Estimating Exposome Score for Schizophrenia Using Predictive Modeling Approach in Two Independent Samples: The Results From the EUGEI Study

Lotta-Katrin Pries, Agustin Lage-Castellanos, Philippe Delespaul, Gunter Kenis, Jurjen J. Luykx, Bochao D. Lin, Alexander L. Richards, Berna Akdede, Tolga Binbay, Vesile Altinyazar, Berna Yalincetin, Guvem Gumus-Akay, Burcin Cihan, Haldun Soygur, Halis Ulas, Eylem Sahin Cankurtaran, Semra Ulusoy Kaymak, Marina M. Mihaljevic, Sanja Andric Petrovic, Tijana MirjanicMiguel Bernardo, Bibiana Cabrera, Julio Bobes, Pilar A. Saiz, Maria Paz Garcia-Portilla, Julio Sanjuan, Eduardo J. Aguilar, Jose Luis Santos, Estela Jimenez-Lopez, Manuel Arrojo, Angel Carracedo, Gonzalo Lopez, Javier Gonzalez-Penas, Mara Parellada, Nadja P. Maric, Cem Atbasoglu, Alp Ucok, Koksal Alptekin, Meram Can Saka, Celso Arango, Michael O'Donovan, Bart P. F. Rutten, Jim van Os, Sinan Guloksuz*, Genetic Risk and Outcome of Psychosis (GROUP) Investigators

*Corresponding author for this work

Research output: Contribution to journalArticleAcademicpeer-review


Exposures constitute a dense network of the environment: exposome. Here, we argue for embracing the exposome paradigm to investigate the sum of nongenetic “risk” and show how predictive modeling approaches can be used to construct an exposome score (ES; an aggregated score of exposures) for schizophrenia. The training dataset consisted of patients with schizophrenia and controls, whereas the independent validation dataset consisted of patients, their unaffected siblings, and controls. Binary exposures were cannabis use, hearing impairment, winter birth, bullying, and emotional, physical, and sexual abuse along with physical and emotional neglect. We applied logistic regression (LR), Gaussian Naive Bayes (GNB), the least absolute shrinkage and selection operator (LASSO), and Ridge penalized classification models to the training dataset. ESs, the sum of weighted exposures based on coefficients from each model, were calculated in the validation dataset. In addition, we estimated ES based on meta-analyses and a simple sum score of exposures. Accuracy, sensitivity, specificity, area under the receiver operating characteristic, and Nagelkerke’s R2 were compared. The ESMeta-analyses performed the worst, whereas the sum score and the ESGNB were worse than the ESLR that performed similar to the ESLASSO and ESRIDGE. The ESLR distinguished patients from controls (odds ratio [OR] = 1.94, P < .001), patients from siblings (OR = 1.58, P < .001), and siblings from controls (OR = 1.21, P = .001). An increase in ESLR was associated with a gradient increase of schizophrenia risk. In reference to the remaining fractions, the ESLR at top 30%, 20%, and 10% of the control distribution yielded ORs of 3.72, 3.74, and 4.77, respectively. Our findings demonstrate that predictive modeling approaches can be harnessed to evaluate the exposome.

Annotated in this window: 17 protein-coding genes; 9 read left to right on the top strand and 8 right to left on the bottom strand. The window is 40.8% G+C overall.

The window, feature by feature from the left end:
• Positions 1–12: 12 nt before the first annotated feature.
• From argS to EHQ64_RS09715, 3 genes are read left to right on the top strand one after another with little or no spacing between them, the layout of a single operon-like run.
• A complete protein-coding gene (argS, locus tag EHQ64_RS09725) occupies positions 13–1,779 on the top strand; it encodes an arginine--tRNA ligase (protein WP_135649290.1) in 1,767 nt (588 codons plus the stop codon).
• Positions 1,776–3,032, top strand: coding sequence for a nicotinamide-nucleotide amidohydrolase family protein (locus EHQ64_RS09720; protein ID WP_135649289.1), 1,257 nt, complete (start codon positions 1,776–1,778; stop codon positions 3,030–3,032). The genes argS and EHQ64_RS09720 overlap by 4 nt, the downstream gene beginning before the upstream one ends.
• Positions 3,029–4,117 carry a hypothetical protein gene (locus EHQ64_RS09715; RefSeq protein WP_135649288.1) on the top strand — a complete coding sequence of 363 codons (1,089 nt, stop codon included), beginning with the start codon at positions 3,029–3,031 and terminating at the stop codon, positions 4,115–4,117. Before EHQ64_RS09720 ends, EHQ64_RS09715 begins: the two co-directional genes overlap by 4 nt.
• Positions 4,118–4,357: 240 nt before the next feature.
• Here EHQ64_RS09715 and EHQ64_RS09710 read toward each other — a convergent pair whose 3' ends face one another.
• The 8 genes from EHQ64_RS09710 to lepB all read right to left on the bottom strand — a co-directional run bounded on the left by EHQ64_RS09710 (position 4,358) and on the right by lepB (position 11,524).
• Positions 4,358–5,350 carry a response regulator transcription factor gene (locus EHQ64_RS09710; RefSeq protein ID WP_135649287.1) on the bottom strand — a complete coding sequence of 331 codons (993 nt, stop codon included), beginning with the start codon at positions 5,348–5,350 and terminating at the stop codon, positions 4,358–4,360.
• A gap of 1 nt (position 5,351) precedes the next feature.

Original languageEnglish
Pages (from-to)960-965
Number of pages6
JournalSchizophrenia Bulletin
Issue number5
Publication statusPublished - Sept 2019


  • schizophrenia
  • psychosis
  • predictive modeling
  • machine learning
  • risk score
  • environment
  • childhood trauma
  • cannabis
  • winter birth
  • hearing impairment

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